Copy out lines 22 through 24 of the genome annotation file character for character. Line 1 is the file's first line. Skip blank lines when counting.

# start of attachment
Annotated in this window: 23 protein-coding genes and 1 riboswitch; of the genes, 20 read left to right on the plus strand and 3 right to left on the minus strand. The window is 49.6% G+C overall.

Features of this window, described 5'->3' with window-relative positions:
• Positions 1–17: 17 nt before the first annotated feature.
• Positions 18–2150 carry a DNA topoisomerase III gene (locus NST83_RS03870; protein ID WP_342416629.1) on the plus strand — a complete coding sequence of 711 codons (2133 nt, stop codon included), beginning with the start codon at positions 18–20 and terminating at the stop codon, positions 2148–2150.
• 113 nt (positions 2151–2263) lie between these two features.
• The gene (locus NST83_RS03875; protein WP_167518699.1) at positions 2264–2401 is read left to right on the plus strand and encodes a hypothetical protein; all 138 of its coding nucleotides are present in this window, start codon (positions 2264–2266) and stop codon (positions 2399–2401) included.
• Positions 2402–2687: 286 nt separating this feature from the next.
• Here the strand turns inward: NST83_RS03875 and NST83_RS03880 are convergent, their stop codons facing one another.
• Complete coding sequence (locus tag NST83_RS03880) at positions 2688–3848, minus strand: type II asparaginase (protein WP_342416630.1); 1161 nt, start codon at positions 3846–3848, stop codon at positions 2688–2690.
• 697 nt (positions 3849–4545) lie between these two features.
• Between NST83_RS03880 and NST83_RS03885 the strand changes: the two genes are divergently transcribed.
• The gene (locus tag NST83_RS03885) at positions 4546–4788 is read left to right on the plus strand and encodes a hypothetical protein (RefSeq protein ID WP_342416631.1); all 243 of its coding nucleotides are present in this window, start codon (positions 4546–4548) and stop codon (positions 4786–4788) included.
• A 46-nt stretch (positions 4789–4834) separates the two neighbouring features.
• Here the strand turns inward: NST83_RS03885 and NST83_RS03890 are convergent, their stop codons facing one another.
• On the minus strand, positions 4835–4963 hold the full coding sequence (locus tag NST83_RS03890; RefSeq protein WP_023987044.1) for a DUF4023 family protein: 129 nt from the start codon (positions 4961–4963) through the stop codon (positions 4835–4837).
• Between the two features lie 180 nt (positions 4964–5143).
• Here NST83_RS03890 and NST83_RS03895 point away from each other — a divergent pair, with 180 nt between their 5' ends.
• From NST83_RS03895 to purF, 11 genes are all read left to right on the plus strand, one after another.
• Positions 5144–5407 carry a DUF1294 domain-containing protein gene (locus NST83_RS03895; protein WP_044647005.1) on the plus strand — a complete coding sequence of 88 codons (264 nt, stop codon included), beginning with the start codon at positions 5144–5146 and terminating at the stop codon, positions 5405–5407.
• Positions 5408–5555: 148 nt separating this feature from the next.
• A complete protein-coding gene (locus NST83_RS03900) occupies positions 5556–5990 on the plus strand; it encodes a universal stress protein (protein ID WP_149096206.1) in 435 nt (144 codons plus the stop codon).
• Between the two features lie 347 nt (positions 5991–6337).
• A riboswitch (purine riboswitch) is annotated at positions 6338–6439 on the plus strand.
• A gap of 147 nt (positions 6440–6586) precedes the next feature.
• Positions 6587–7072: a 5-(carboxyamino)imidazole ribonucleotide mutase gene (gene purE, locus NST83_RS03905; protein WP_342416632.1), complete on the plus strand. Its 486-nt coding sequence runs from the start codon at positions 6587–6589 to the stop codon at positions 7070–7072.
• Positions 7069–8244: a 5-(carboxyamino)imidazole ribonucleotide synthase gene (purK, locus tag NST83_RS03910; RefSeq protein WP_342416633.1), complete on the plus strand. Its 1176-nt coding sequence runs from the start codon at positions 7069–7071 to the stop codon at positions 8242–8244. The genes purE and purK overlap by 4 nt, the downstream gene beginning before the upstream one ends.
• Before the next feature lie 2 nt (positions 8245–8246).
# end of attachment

• Between the two features lie 347 nt (positions 5991–6337).
• A riboswitch (purine riboswitch) is annotated at positions 6338–6439 on the plus strand.
• A gap of 147 nt (positions 6440–6586) precedes the next feature.